A Fowl Tale

The presumptuous fowl thought that they could manage their own affairs better than the farmer could. They decided to hold democratic elections…

4 min

Rabbi Lazer Brody

Posted on 17.03.13

The farmer was so frustrated – the fowl in the barnyard just couldn't get along. They had plenty to eat and drink. They had dry bedding. They had a spacious barn and a beautiful barnyard with lush green grass and clear-water fish pond. The farmer provided them with all their needs. Yet they never seemed to be satisfied. If envy were fire, then the poultry barn would have been burned down long ago. In fact, the farmer had lost two previous poultry barns due to fires. He certainly didn't want to lose a third one.
The presumptuous fowl thought that they could manage their own affairs better than the farmer could. One night, they held a clandestine meeting in the barnyard, thinking that the farmer was asleep. They decided to hold democratic elections. Whoever would receive a majority would govern the poultry barn.
The wise farmer was well-aware of everything that transpired in the barnyard. The chickens, turkeys, ducks and geese had never noticed the tiny yet sensitive monitors connected to the barn's rafters which enabled the farmer to see and hear everything. “If the silly birds think they can handle their affairs better than I can, let them try!” Amused, the patient farmer let the poultry play…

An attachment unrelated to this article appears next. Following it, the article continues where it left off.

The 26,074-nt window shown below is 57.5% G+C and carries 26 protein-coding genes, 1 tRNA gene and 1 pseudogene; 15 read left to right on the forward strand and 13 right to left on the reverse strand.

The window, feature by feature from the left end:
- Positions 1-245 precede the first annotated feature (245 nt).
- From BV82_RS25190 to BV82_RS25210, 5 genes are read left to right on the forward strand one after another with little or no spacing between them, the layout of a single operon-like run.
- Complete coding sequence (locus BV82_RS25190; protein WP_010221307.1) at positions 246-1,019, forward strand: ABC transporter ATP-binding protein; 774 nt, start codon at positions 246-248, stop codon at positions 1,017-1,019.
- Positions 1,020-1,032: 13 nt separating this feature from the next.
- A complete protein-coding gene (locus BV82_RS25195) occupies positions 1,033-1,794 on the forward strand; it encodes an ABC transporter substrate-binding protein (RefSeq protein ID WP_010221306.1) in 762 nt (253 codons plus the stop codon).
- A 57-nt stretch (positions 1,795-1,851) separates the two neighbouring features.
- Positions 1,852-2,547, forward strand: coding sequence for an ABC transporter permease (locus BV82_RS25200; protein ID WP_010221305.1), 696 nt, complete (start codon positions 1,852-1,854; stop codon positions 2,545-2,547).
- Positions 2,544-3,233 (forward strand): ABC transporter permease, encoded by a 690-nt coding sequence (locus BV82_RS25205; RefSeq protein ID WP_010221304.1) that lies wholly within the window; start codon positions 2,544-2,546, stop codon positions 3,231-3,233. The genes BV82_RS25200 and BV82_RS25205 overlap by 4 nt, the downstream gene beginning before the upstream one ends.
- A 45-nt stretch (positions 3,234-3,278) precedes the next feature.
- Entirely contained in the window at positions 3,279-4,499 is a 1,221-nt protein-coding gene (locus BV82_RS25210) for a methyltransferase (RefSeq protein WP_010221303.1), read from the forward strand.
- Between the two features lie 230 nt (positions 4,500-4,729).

During the weeks preceding the elections, the inter-poultry relations deteriorated to a new low. Instead of each flock presenting its own positive program for poultry progress, they just disparaged one another. The barnyard bickering became bitter and unbearable.
The turkeys pranced around haughtily, always pointing an accusing wing at the chickens and complaining, “We're sick and tired of supporting you chickens. The farmer makes a mint selling our wing feathers as quills, for scribes the world over uses them to write Torah scrolls, tefillin and mezuza parchments. It's about time the rest of you freeloading fowl stop depending on us for income. Go to work!”
The geese, just as smug as the turkeys, honked to no end in the chicken's faces too. They'd boast, “Do you know why the farmer has no dogs? We are better that watch dogs! Thanks to our honking, everyone in the barnyard knows when a stranger is approaching. And furthermore, we bite too! An unwelcome visitor doesn't easily forget being snapped in the leg by a goose. It's about time the rest of you parasitic chickens begin contributing to the defense of the barnyard. Do you expect our goslings to put their lives on the line at a young age while your chicks just chirp away? No way! Enough with the preferential treatment of chickens. You must begin to equally share the defense burden…”